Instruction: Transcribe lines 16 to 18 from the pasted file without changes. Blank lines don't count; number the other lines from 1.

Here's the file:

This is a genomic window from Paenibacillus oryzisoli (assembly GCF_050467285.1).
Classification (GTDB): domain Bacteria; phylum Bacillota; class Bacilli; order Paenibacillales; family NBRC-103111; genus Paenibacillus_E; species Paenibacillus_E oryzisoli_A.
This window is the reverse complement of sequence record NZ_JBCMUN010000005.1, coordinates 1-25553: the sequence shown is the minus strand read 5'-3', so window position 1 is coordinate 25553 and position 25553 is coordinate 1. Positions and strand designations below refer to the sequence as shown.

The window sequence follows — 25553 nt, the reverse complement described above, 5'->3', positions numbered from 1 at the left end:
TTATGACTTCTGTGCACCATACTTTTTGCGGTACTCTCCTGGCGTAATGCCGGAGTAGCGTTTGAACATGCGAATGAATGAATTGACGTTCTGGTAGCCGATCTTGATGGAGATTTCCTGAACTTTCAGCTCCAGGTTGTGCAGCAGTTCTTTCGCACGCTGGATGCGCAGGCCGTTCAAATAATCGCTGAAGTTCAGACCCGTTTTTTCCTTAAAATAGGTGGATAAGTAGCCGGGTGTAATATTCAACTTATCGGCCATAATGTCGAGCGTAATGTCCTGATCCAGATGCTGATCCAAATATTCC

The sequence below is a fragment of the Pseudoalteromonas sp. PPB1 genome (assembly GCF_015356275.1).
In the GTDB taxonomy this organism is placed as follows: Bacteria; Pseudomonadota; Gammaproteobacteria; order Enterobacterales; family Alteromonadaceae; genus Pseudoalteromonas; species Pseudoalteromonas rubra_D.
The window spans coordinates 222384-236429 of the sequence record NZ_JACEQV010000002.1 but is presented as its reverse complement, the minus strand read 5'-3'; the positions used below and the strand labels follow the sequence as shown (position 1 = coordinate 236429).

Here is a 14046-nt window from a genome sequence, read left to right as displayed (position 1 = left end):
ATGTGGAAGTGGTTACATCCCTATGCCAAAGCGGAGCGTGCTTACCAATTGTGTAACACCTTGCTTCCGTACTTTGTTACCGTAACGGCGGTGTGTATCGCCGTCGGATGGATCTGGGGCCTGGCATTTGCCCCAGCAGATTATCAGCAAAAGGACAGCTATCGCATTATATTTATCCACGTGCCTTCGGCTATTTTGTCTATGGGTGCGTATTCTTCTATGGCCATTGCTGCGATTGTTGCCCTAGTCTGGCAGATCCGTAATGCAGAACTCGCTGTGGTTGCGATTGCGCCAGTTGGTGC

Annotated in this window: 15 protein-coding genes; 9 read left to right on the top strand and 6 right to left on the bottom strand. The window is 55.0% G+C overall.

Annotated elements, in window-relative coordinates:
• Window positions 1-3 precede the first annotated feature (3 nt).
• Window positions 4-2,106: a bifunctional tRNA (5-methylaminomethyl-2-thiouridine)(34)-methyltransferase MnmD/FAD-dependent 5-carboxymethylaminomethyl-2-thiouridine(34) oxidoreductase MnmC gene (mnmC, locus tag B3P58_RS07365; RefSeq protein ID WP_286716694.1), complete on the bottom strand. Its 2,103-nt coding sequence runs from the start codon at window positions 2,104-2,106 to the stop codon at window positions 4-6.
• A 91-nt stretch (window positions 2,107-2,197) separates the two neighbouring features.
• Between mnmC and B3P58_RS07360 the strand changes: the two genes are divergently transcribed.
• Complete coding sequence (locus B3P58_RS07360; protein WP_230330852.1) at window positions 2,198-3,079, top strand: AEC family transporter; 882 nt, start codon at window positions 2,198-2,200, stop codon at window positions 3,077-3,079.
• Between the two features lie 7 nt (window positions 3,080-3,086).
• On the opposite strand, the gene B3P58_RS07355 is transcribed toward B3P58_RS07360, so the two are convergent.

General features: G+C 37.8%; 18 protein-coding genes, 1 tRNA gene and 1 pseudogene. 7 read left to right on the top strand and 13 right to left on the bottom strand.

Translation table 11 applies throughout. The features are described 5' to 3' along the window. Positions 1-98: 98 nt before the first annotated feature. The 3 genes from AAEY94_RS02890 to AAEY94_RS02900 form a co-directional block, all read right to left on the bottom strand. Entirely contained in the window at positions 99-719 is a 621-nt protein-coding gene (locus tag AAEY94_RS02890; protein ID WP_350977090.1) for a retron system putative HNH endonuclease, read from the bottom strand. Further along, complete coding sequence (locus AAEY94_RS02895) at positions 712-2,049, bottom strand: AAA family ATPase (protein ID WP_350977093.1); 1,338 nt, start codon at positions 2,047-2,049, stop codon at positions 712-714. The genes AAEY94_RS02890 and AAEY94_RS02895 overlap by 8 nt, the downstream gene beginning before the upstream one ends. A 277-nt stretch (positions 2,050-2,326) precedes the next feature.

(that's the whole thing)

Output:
• Between mnmC and B3P58_RS07360 the strand changes: the two genes are divergently transcribed.
• Complete coding sequence (locus B3P58_RS07360; protein WP_230330852.1) at window positions 2,198-3,079, top strand: AEC family transporter; 882 nt, start codon at window positions 2,198-2,200, stop codon at window positions 3,077-3,079.
• Between the two features lie 7 nt (window positions 3,080-3,086).